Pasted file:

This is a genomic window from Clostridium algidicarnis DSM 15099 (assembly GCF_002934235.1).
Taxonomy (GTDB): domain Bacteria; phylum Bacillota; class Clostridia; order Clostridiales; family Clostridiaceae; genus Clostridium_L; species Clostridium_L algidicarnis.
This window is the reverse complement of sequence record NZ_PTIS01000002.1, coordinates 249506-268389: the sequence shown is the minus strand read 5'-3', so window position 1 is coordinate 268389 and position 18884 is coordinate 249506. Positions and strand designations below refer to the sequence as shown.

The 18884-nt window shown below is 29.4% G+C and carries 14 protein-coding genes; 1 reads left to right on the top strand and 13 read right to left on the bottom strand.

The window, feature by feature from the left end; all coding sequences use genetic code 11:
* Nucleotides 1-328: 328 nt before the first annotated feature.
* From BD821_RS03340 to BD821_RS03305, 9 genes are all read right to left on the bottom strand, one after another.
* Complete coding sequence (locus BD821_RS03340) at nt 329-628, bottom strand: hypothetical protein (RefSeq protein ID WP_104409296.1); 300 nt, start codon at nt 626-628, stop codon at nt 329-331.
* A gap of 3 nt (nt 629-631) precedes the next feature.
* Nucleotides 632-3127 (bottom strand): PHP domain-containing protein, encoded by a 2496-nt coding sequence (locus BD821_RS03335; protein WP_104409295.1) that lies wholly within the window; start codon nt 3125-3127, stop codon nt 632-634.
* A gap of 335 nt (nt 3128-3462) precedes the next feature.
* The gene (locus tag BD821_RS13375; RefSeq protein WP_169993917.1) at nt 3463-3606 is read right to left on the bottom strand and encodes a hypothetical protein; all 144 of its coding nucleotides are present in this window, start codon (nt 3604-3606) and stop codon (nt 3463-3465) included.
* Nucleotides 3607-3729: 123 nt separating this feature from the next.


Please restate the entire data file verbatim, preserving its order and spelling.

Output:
This is a genomic window from Clostridium algidicarnis DSM 15099 (assembly GCF_002934235.1).
Taxonomy (GTDB): domain Bacteria; phylum Bacillota; class Clostridia; order Clostridiales; family Clostridiaceae; genus Clostridium_L; species Clostridium_L algidicarnis.
This window is the reverse complement of sequence record NZ_PTIS01000002.1, coordinates 249506-268389: the sequence shown is the minus strand read 5'-3', so window position 1 is coordinate 268389 and position 18884 is coordinate 249506. Positions and strand designations below refer to the sequence as shown.

The 18884-nt window shown below is 29.4% G+C and carries 14 protein-coding genes; 1 reads left to right on the top strand and 13 read right to left on the bottom strand.

The window, feature by feature from the left end; all coding sequences use genetic code 11:
* Nucleotides 1-328: 328 nt before the first annotated feature.
* From BD821_RS03340 to BD821_RS03305, 9 genes are all read right to left on the bottom strand, one after another.
* Complete coding sequence (locus BD821_RS03340) at nt 329-628, bottom strand: hypothetical protein (RefSeq protein ID WP_104409296.1); 300 nt, start codon at nt 626-628, stop codon at nt 329-331.
* A gap of 3 nt (nt 629-631) precedes the next feature.
* Nucleotides 632-3127 (bottom strand): PHP domain-containing protein, encoded by a 2496-nt coding sequence (locus BD821_RS03335; protein WP_104409295.1) that lies wholly within the window; start codon nt 3125-3127, stop codon nt 632-634.
* A gap of 335 nt (nt 3128-3462) precedes the next feature.
* The gene (locus tag BD821_RS13375; RefSeq protein WP_169993917.1) at nt 3463-3606 is read right to left on the bottom strand and encodes a hypothetical protein; all 144 of its coding nucleotides are present in this window, start codon (nt 3604-3606) and stop codon (nt 3463-3465) included.
* Nucleotides 3607-3729: 123 nt separating this feature from the next.